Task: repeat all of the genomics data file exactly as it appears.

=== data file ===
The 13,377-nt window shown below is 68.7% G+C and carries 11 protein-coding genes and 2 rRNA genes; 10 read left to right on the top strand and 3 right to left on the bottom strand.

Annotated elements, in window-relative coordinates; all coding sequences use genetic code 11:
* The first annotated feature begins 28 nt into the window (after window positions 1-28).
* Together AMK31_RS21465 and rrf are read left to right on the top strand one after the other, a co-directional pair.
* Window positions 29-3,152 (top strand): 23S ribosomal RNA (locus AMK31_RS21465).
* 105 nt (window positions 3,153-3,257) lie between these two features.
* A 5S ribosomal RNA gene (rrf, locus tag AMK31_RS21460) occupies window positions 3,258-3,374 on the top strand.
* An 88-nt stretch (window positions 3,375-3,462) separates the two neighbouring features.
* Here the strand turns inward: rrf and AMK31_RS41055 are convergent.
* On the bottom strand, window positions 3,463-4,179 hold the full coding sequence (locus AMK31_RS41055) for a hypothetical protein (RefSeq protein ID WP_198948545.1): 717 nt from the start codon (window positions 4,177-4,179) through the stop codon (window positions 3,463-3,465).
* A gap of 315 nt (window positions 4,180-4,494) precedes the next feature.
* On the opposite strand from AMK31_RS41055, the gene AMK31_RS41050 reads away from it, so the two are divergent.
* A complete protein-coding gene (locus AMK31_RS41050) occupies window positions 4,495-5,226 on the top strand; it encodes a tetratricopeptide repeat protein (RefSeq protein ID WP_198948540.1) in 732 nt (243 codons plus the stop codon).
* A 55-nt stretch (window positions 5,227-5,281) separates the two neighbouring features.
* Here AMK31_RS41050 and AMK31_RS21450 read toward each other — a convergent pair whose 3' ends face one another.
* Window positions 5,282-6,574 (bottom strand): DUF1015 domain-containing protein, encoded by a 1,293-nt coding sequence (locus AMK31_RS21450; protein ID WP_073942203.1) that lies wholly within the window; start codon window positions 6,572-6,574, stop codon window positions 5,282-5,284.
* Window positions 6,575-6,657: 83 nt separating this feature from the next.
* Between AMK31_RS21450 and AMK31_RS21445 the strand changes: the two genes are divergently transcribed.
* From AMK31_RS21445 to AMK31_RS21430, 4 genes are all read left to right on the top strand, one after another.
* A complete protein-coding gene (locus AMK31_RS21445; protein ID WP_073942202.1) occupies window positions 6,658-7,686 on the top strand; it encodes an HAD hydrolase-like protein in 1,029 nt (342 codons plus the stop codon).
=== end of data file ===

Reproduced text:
The 13,377-nt window shown below is 68.7% G+C and carries 11 protein-coding genes and 2 rRNA genes; 10 read left to right on the top strand and 3 right to left on the bottom strand.

Annotated elements, in window-relative coordinates; all coding sequences use genetic code 11:
* The first annotated feature begins 28 nt into the window (after window positions 1-28).
* Together AMK31_RS21465 and rrf are read left to right on the top strand one after the other, a co-directional pair.
* Window positions 29-3,152 (top strand): 23S ribosomal RNA (locus AMK31_RS21465).
* 105 nt (window positions 3,153-3,257) lie between these two features.
* A 5S ribosomal RNA gene (rrf, locus tag AMK31_RS21460) occupies window positions 3,258-3,374 on the top strand.
* An 88-nt stretch (window positions 3,375-3,462) separates the two neighbouring features.
* Here the strand turns inward: rrf and AMK31_RS41055 are convergent.
* On the bottom strand, window positions 3,463-4,179 hold the full coding sequence (locus AMK31_RS41055) for a hypothetical protein (RefSeq protein ID WP_198948545.1): 717 nt from the start codon (window positions 4,177-4,179) through the stop codon (window positions 3,463-3,465).
* A gap of 315 nt (window positions 4,180-4,494) precedes the next feature.
* On the opposite strand from AMK31_RS41055, the gene AMK31_RS41050 reads away from it, so the two are divergent.
* A complete protein-coding gene (locus AMK31_RS41050) occupies window positions 4,495-5,226 on the top strand; it encodes a tetratricopeptide repeat protein (RefSeq protein ID WP_198948540.1) in 732 nt (243 codons plus the stop codon).
* A 55-nt stretch (window positions 5,227-5,281) separates the two neighbouring features.
* Here AMK31_RS41050 and AMK31_RS21450 read toward each other — a convergent pair whose 3' ends face one another.
* Window positions 5,282-6,574 (bottom strand): DUF1015 domain-containing protein, encoded by a 1,293-nt coding sequence (locus AMK31_RS21450; protein ID WP_073942203.1) that lies wholly within the window; start codon window positions 6,572-6,574, stop codon window positions 5,282-5,284.
* Window positions 6,575-6,657: 83 nt separating this feature from the next.
* Between AMK31_RS21450 and AMK31_RS21445 the strand changes: the two genes are divergently transcribed.
* From AMK31_RS21445 to AMK31_RS21430, 4 genes are all read left to right on the top strand, one after another.
* A complete protein-coding gene (locus AMK31_RS21445; protein ID WP_073942202.1) occupies window positions 6,658-7,686 on the top strand; it encodes an HAD hydrolase-like protein in 1,029 nt (342 codons plus the stop codon).